Recovery of medium-chain-length polyhydroxyalkanoates (PHAs) through enzymatic digestion treatments and ultrafiltration
Medium-chain-length (mcl) polyhydroxyalkanoates (PHAs) are biodegradable polyesters accumulated intracellularly as energy resources by bacterial species such as Pseudomonas putida. The most popular method for PHA recovery in the downstream processing is solvent extraction using chloroform and methanol. An alternate method is bioseparation using enzymatic digestion process which eliminates the need for hazardous solvents. This research focuses on an attempt to optimize the recovery of PHAs by solubilisation of non-PHA granules through enzymatic treatments such as; Alcalase (to digest the denatured proteins), sodium dodecyl sulfate (SDS) to assist solubilisation, ethylene diamine tetra acetic acid (EDTA) to complex divalent cations and lysozyme to digest the peptidoglycan wall enveloping the cell. The experiment was designed through Taguchi's design of experiment (DOE) using Qualitek-4 software. The results show that Alcalase enzyme used had the most significant effect on the treatment process and contributed to about 71.5% in terms of process factor importance among the different factors on treatment performance for PHA recovery. It is desired to recover the PHA granules in water suspension after the enzymatic treatment by removing the solubilised non-PHA cell material through crossflow ultrafiltration system and purified through continuous diafiltration process. Final purity of PHA in water suspension obtained using GC analysis is 92.6%, with a nearly 90% recovery, thus concluding that this method is indeed a suitable alternative.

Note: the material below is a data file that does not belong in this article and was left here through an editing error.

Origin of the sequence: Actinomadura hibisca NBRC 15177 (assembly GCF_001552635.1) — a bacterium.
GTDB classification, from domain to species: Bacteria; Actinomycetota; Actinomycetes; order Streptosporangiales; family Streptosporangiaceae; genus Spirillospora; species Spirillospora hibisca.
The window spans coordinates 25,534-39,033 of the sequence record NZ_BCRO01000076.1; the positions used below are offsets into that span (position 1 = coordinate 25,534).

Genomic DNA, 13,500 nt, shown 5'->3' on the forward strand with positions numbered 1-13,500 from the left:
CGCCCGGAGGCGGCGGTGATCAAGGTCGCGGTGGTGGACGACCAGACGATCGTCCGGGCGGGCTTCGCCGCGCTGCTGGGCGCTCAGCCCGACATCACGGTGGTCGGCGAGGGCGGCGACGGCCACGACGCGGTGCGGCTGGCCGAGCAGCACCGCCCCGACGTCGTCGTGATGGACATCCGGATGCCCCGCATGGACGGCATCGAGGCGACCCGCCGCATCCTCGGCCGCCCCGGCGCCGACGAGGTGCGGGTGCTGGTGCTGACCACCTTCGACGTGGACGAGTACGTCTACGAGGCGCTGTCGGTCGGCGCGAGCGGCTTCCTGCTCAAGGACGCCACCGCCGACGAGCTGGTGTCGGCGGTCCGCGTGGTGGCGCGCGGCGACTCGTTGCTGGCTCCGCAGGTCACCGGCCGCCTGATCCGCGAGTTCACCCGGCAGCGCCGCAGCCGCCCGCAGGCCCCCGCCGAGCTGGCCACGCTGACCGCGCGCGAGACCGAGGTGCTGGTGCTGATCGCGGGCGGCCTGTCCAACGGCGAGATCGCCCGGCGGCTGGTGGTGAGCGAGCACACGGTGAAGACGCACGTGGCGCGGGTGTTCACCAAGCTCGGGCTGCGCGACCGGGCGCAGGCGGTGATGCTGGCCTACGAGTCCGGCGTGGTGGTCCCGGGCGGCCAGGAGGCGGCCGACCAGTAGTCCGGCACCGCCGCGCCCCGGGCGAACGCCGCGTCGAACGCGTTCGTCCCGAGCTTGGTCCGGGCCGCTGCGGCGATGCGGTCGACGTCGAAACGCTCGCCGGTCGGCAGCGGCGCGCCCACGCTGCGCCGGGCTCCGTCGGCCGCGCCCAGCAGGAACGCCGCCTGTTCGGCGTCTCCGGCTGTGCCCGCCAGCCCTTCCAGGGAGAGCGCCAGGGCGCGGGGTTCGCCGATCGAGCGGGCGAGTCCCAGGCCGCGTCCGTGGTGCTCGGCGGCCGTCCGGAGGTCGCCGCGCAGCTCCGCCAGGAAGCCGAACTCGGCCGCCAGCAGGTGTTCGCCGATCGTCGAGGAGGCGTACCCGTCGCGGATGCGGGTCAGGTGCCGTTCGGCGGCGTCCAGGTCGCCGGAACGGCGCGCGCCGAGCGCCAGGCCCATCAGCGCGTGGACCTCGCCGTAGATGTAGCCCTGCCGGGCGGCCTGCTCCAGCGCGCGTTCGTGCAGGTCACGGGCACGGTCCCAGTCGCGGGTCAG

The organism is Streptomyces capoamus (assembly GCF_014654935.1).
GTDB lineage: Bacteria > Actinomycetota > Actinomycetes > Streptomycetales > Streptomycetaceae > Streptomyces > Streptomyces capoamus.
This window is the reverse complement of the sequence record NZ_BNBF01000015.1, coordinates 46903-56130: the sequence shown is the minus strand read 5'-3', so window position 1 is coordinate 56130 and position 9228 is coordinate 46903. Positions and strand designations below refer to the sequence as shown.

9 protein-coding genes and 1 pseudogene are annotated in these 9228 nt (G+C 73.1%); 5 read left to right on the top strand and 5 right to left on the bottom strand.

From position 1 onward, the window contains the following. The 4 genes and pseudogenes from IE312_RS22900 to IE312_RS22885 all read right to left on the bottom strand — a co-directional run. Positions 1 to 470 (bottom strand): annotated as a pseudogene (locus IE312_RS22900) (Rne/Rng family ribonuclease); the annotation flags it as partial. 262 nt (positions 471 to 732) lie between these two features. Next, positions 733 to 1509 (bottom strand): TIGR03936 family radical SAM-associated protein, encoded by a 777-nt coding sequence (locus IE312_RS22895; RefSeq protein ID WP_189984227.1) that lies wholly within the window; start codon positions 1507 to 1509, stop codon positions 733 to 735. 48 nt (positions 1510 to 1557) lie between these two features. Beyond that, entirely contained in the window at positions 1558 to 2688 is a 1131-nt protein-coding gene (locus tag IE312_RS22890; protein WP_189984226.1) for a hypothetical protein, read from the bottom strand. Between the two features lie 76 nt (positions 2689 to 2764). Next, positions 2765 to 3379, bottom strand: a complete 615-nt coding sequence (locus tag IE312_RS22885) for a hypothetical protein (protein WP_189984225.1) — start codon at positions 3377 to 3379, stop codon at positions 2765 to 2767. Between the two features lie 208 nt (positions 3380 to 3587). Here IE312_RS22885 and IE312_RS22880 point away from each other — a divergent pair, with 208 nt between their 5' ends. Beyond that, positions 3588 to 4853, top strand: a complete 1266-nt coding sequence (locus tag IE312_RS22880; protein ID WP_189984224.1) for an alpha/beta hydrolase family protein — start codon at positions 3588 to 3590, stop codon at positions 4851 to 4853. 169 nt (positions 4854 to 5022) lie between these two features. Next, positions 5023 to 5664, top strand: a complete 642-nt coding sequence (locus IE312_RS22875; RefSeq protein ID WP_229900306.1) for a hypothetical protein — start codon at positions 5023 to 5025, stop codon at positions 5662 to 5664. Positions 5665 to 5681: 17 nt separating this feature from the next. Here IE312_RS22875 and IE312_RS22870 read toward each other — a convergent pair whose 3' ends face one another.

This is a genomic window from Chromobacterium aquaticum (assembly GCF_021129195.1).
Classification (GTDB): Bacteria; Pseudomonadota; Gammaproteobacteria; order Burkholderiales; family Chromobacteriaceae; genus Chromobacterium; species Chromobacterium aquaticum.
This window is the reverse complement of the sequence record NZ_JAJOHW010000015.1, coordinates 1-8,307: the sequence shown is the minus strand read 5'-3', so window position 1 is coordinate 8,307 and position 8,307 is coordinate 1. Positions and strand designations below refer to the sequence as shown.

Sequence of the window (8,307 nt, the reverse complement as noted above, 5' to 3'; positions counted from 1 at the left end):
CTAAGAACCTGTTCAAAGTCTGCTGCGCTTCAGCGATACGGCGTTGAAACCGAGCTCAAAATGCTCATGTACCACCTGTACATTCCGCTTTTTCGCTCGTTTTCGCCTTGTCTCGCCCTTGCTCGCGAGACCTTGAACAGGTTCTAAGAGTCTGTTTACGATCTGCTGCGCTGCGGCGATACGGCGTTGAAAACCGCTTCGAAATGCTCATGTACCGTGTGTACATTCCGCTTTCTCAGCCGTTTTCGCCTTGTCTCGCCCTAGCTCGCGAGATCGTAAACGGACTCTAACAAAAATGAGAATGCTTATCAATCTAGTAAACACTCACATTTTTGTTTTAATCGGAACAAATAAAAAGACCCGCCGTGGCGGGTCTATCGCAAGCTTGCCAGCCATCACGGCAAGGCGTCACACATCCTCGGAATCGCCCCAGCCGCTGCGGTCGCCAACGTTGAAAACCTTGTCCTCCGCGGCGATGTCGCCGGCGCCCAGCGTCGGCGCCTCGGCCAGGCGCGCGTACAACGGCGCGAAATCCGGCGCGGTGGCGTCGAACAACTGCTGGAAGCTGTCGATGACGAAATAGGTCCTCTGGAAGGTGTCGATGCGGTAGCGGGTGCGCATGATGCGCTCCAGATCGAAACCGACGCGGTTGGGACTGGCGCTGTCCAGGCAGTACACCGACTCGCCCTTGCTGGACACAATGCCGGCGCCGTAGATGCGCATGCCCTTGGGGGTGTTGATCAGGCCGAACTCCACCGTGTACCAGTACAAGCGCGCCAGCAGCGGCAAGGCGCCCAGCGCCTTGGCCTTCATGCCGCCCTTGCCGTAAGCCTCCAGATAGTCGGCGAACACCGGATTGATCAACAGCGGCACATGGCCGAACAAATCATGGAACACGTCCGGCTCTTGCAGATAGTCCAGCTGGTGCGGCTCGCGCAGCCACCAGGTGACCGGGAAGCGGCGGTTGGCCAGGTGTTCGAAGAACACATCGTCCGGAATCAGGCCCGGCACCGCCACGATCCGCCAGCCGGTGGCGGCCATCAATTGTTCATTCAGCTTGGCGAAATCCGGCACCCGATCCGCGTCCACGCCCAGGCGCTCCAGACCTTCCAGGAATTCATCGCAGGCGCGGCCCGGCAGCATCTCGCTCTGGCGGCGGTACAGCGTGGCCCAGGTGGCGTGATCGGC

Journal: Biochemical Engineering Journal - Volume 30, Issue 3, 25 June 2006, Pages 260–268